The NFC Forum, a non-profit industry association that advances the use of Near Field Communication (NFC) technology, has published the NFC Controller Interface (NCI) specification, which is available to the public for download at no charge. NCI is a major new specification, created from the ground up, that defines a standard interface within an NFC device between an NFC controller and the device’s main application processor.
“With the publication of the NCI specification, device manufacturers will be able to integrate NFC controllers into their products quickly and simply”
The availability of the NCI specification is significant because it makes it easier for device manufacturers to integrate chipsets from different chip manufacturers, and it defines a common level of functionality and interoperability among the components within an NFC-enabled device. Before the development of the NCI specification, device manufacturers had to create their own device-specific interface controllers to manage interactions between the device’s CPU and the NFC chip. With the availability of the NCI, manufacturers will have access to a standard interface they can use for whatever kind of NFC-enabled device they build – including mobile phones, PCs, tablets, printers, consumer electronics, and appliances. This will enable manufacturers to bring new NFC-enabled devices to market faster.
“With the publication of the NCI specification, device manufacturers will be able to integrate NFC controllers into their products quickly and simply,” said Koichi Tagawa, NFC Forum Chairman. “This will ease chip sourcing and shorten time to market for new NFC-enabled devices of all kinds. I would like to recognize all of the NFC Forum Technical Committee members for their concerted effort to deliver this important specification.”
The NCI specification allows the control and management of the RF communication functionality offered by a device’s NFC controller. This NFC controller functionality is implemented according to the corresponding NFC Forum specifications. The NCI makes it easier to use NFC controllers from different sources, and it also makes it easier to use NFC controllers with different application processors and different NFC software stacks.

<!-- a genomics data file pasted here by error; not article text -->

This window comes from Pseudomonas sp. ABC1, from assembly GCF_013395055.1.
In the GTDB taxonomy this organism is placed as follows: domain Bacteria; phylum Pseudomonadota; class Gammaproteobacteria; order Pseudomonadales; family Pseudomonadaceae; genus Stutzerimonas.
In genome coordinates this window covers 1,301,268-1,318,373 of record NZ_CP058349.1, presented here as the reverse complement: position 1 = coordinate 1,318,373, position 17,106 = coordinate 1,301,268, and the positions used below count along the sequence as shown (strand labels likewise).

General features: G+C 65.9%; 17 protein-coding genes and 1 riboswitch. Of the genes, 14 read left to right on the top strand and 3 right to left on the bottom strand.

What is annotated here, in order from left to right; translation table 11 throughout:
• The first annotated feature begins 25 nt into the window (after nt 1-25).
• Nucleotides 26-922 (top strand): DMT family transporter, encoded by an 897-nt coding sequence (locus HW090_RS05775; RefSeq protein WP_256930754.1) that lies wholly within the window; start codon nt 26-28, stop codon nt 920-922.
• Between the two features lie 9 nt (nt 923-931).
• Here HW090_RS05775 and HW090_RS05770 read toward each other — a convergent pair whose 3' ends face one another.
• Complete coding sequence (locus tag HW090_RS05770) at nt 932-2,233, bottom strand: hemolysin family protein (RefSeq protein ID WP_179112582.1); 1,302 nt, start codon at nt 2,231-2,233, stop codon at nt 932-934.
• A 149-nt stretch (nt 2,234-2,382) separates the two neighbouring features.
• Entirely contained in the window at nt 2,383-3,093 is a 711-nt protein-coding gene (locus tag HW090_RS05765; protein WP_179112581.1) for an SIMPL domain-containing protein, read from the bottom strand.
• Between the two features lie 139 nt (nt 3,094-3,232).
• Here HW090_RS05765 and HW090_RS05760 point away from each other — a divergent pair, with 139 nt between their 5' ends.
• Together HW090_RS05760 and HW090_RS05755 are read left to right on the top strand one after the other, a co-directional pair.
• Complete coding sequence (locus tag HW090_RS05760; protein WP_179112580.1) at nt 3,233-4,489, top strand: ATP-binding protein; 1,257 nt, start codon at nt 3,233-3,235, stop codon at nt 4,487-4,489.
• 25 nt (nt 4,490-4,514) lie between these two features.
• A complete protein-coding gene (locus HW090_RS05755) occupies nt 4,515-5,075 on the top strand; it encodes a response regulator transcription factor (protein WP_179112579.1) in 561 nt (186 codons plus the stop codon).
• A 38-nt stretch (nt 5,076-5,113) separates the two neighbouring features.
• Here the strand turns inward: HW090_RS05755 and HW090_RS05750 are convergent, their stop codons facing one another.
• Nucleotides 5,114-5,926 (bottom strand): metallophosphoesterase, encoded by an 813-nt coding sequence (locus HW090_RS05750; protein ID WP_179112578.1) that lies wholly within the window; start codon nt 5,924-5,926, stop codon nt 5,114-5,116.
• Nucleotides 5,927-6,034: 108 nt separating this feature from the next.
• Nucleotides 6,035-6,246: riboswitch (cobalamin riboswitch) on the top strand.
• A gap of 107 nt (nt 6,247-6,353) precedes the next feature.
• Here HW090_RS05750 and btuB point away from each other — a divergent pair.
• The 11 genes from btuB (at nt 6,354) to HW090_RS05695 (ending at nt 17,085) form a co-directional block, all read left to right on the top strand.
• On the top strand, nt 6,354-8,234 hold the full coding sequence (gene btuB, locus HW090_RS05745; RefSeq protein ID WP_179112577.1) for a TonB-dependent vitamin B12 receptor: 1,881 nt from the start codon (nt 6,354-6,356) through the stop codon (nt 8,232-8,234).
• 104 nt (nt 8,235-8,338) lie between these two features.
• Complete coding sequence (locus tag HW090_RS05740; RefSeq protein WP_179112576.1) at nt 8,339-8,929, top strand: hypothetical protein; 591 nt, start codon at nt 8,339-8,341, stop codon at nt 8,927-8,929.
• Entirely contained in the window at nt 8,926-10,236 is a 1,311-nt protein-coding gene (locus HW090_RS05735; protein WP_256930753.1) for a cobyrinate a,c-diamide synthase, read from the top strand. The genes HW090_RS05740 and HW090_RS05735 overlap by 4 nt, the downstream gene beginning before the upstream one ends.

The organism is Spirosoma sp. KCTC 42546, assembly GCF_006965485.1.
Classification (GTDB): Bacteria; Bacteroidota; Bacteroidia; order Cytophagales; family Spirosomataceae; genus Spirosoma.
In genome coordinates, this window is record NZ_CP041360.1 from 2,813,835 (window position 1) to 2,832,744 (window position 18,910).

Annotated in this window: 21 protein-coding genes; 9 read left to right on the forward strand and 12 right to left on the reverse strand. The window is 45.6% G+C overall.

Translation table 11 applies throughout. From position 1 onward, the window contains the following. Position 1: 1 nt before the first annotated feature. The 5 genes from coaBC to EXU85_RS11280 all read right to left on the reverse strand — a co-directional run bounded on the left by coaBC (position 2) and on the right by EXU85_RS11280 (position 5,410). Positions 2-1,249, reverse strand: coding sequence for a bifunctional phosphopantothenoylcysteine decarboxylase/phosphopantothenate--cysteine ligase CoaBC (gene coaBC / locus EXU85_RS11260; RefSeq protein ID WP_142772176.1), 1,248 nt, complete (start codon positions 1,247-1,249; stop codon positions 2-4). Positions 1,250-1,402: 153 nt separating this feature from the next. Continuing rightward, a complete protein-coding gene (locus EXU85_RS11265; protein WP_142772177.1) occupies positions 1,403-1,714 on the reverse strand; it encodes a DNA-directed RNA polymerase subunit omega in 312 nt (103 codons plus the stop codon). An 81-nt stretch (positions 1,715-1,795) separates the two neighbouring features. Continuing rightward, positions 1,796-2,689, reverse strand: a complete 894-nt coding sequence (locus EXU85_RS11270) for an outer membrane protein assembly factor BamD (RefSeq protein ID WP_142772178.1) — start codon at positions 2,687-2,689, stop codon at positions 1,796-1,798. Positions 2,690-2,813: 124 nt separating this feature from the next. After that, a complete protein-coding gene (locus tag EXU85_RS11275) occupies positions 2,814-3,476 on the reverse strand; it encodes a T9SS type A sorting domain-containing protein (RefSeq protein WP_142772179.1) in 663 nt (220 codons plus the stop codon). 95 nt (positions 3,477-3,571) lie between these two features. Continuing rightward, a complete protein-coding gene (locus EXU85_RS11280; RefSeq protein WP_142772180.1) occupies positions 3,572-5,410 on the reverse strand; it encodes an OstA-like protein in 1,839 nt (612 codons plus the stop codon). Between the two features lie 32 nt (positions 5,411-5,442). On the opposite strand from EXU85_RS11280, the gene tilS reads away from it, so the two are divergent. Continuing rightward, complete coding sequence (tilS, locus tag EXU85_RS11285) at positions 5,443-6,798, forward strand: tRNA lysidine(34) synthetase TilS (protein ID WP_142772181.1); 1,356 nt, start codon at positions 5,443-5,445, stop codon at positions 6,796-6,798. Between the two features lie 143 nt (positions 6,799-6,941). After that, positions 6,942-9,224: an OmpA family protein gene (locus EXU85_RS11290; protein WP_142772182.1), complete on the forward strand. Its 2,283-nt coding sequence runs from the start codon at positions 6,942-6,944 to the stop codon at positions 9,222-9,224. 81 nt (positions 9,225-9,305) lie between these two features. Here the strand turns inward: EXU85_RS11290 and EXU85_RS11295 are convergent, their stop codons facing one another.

The NCI provides users a logical interface that can be used with different physical transports, such as UART, SPI, and I2C. It also offers a number of partitions that allow an implementer to include different sets of functionality in an NFC Controller. In Listen mode, the NCI supports routing traffic to different secure elements in the device, including those connected using different interfaces — for example, ETSI-HCI or ISO/IEC 7816.
Previously a candidate specification, the NCI specification is the latest of the Forum’s 21 published technical documents, which include Certification and Application Documents as well as Technical Specifications. NCI was adopted after a validation period and subsequent votes by the NFC Forum membership and Board.
The NFC Forum was launched as a non-profit industry association in 2004 by leading mobile communications, semiconductor, and consumer electronics companies. The Forum’s mission is to advance the use of Near Field Communication technology by developing specifications, ensuring interoperability among devices and services, and educating the market about NFC technology.